This view of the acids prevents me from considering them as salts, though they are possessed of many of the principal properties of saline bodies, as solubility in water, &c. I have already observed that they are the result of a first order of combination, being composed of two simple elements, or at least of elements which act as if they were simple, and we may therefore rank them, to use the language of Stahl, in the order of mixts. The neutral salts, on the contrary, are of a secondary order of combination, being formed by the union of two mixts with each other, and may therefore be termed compounds. Hence I shall not arrange the alkalies[31] or earths in the class of salts, to which I allot only such as are composed of an oxygenated substance united to a base.

I have already enlarged sufficiently upon the formation of acids in the preceding chapter, and shall not add any thing farther upon that subject; but having as yet given no account of the salifiable bases which are capable of uniting with them to form neutral salts, I mean, in this chapter, to give an account of the nature and origin of each of these bases. These are potash, soda, ammoniac, lime, magnesia, barytes, argill[32], and all the metallic bodies.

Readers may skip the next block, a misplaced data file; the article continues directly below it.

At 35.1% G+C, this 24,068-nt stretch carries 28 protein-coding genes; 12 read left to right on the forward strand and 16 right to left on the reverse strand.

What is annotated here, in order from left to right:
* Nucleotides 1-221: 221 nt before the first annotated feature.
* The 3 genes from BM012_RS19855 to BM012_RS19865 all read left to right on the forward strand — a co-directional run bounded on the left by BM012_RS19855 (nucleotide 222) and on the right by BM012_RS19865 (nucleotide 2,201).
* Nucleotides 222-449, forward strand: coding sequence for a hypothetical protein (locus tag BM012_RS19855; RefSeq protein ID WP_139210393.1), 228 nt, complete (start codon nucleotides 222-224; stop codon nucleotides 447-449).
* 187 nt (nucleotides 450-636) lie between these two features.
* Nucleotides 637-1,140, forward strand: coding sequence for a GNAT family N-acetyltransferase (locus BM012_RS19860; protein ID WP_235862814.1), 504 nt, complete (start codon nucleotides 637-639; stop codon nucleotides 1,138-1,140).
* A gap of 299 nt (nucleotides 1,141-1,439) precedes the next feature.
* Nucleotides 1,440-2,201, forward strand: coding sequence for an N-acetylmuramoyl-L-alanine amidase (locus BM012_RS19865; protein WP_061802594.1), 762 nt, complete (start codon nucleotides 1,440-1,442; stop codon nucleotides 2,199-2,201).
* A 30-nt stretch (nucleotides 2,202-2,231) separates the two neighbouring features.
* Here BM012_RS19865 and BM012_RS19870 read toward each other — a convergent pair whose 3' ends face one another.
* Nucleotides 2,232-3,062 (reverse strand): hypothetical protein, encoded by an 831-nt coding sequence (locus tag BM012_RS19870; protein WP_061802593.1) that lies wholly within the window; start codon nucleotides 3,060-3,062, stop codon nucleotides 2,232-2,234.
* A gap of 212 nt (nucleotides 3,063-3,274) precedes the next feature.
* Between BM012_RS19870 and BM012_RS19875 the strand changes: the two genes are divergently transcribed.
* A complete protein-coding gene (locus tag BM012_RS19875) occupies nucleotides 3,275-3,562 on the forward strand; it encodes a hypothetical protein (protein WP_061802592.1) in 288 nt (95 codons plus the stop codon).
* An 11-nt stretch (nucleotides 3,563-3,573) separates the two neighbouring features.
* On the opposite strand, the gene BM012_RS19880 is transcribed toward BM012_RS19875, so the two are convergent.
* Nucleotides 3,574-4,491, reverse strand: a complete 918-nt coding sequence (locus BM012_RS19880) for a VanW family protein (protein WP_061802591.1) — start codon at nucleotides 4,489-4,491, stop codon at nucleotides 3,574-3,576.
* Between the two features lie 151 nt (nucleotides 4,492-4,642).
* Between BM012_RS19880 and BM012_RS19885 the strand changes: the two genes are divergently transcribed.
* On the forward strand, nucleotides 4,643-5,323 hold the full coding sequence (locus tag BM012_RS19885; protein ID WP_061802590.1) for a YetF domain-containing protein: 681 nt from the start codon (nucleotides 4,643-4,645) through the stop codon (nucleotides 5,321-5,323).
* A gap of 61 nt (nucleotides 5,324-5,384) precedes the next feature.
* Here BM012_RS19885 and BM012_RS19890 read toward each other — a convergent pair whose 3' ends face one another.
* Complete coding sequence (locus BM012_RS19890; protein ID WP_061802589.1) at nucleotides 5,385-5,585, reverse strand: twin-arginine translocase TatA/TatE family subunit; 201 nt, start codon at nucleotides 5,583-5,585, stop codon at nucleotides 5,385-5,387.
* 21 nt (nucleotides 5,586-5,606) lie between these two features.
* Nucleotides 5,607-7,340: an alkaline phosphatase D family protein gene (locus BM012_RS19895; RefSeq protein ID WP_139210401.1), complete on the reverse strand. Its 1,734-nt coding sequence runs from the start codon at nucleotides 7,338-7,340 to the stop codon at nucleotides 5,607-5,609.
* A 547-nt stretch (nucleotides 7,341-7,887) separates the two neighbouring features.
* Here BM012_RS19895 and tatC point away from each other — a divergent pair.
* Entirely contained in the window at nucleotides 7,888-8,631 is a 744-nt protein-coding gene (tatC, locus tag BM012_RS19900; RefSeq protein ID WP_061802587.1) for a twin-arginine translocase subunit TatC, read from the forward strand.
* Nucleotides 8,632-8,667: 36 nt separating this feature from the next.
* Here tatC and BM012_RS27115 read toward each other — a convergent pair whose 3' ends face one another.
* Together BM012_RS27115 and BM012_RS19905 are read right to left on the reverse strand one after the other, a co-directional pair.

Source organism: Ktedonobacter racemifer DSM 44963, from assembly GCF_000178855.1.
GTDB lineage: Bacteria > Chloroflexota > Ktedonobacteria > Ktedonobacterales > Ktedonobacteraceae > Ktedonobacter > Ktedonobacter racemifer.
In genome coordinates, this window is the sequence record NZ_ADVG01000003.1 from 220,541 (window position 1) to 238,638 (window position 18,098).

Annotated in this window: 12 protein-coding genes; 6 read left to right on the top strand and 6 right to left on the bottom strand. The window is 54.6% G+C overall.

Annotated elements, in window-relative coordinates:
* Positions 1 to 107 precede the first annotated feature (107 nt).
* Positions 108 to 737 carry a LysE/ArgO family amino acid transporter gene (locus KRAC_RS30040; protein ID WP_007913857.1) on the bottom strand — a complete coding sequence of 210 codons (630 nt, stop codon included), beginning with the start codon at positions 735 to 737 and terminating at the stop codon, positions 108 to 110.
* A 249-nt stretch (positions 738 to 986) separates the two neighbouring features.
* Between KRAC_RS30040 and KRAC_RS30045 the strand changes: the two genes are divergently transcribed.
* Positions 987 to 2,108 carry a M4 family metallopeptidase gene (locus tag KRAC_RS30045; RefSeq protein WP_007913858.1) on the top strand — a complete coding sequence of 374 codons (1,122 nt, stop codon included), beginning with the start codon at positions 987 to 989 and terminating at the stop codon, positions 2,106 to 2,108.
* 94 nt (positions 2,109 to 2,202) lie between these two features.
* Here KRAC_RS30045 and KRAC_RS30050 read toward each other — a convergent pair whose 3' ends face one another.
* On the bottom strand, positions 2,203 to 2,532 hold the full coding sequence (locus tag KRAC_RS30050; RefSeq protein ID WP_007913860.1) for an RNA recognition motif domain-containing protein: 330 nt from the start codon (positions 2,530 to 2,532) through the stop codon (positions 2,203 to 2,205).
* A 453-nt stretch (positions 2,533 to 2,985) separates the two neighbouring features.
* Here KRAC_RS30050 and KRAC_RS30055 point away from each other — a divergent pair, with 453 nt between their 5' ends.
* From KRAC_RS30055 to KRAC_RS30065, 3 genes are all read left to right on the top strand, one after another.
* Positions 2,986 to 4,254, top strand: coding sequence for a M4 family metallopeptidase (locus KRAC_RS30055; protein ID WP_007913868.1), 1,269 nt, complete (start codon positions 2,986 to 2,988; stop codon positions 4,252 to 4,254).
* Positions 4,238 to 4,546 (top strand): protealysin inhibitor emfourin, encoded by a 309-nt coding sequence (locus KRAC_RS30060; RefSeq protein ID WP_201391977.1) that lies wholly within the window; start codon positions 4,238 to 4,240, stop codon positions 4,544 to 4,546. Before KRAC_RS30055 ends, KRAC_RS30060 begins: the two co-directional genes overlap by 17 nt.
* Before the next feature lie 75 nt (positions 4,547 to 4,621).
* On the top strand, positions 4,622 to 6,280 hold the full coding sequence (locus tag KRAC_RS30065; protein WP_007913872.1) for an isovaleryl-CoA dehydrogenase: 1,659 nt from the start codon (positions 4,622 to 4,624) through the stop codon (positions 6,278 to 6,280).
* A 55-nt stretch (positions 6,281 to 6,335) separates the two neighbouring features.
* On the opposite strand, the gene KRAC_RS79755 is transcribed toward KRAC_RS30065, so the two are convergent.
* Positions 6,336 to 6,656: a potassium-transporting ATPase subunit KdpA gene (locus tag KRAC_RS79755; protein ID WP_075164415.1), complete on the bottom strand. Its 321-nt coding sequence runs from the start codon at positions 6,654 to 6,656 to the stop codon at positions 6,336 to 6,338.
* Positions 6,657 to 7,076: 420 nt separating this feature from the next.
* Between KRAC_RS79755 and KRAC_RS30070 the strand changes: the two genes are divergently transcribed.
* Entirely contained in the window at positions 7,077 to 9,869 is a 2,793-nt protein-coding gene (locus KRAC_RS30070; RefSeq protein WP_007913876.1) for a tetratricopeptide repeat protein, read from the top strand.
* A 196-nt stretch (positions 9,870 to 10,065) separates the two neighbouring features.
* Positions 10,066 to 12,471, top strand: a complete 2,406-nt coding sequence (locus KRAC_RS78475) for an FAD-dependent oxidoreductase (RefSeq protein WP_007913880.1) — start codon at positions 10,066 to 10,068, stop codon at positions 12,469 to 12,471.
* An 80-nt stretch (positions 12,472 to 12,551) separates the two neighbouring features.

Sec. 1. Of Potash.

We have already shown, that, when a vegetable substance is submitted to the action of fire in distilling vessels, its component elements, oxygen, hydrogen, and charcoal, which formed a threefold combination in a state of equilibrium, unite, two and two, in obedience to affinities which act conformable to the degree of heat employed. Thus, at the first application of the fire, whenever the heat produced exceeds the temperature of boiling water, part of the oxygen and hydrogen unite to form water; soon after the rest of the hydrogen, and part of the charcoal, combine into oil; and, lastly, when the fire is pushed to the red heat, the oil and water, which had been formed in the early part of the process, become again decomposed, the oxygen and charcoal unite to form carbonic acid, a large quantity of hydrogen gas is set free, and nothing but charcoal remains in the retort.